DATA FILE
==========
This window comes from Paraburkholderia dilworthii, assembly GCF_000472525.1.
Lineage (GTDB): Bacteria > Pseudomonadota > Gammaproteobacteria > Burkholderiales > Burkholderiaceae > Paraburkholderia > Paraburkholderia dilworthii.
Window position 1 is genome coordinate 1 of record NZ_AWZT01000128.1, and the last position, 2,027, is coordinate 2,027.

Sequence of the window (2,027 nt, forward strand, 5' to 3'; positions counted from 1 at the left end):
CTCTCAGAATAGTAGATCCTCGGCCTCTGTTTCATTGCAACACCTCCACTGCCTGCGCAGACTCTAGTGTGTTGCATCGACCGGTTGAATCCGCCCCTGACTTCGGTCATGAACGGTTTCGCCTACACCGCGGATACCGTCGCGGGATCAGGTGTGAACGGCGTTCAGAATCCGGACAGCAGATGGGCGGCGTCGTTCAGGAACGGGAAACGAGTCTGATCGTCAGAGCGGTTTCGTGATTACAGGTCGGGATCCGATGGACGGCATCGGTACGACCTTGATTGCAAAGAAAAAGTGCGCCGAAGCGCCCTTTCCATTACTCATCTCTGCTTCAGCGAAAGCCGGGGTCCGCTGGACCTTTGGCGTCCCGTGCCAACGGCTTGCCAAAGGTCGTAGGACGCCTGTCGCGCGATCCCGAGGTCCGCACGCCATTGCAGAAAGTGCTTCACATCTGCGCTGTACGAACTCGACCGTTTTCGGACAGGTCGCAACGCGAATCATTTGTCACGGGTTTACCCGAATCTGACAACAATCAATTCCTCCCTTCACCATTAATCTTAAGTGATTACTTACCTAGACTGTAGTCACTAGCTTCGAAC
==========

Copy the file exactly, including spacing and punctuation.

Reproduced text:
This window comes from Paraburkholderia dilworthii, assembly GCF_000472525.1.
Lineage (GTDB): Bacteria > Pseudomonadota > Gammaproteobacteria > Burkholderiales > Burkholderiaceae > Paraburkholderia > Paraburkholderia dilworthii.
Window position 1 is genome coordinate 1 of record NZ_AWZT01000128.1, and the last position, 2,027, is coordinate 2,027.

Sequence of the window (2,027 nt, forward strand, 5' to 3'; positions counted from 1 at the left end):
CTCTCAGAATAGTAGATCCTCGGCCTCTGTTTCATTGCAACACCTCCACTGCCTGCGCAGACTCTAGTGTGTTGCATCGACCGGTTGAATCCGCCCCTGACTTCGGTCATGAACGGTTTCGCCTACACCGCGGATACCGTCGCGGGATCAGGTGTGAACGGCGTTCAGAATCCGGACAGCAGATGGGCGGCGTCGTTCAGGAACGGGAAACGAGTCTGATCGTCAGAGCGGTTTCGTGATTACAGGTCGGGATCCGATGGACGGCATCGGTACGACCTTGATTGCAAAGAAAAAGTGCGCCGAAGCGCCCTTTCCATTACTCATCTCTGCTTCAGCGAAAGCCGGGGTCCGCTGGACCTTTGGCGTCCCGTGCCAACGGCTTGCCAAAGGTCGTAGGACGCCTGTCGCGCGATCCCGAGGTCCGCACGCCATTGCAGAAAGTGCTTCACATCTGCGCTGTACGAACTCGACCGTTTTCGGACAGGTCGCAACGCGAATCATTTGTCACGGGTTTACCCGAATCTGACAACAATCAATTCCTCCCTTCACCATTAATCTTAAGTGATTACTTACCTAGACTGTAGTCACTAGCTTCGAAC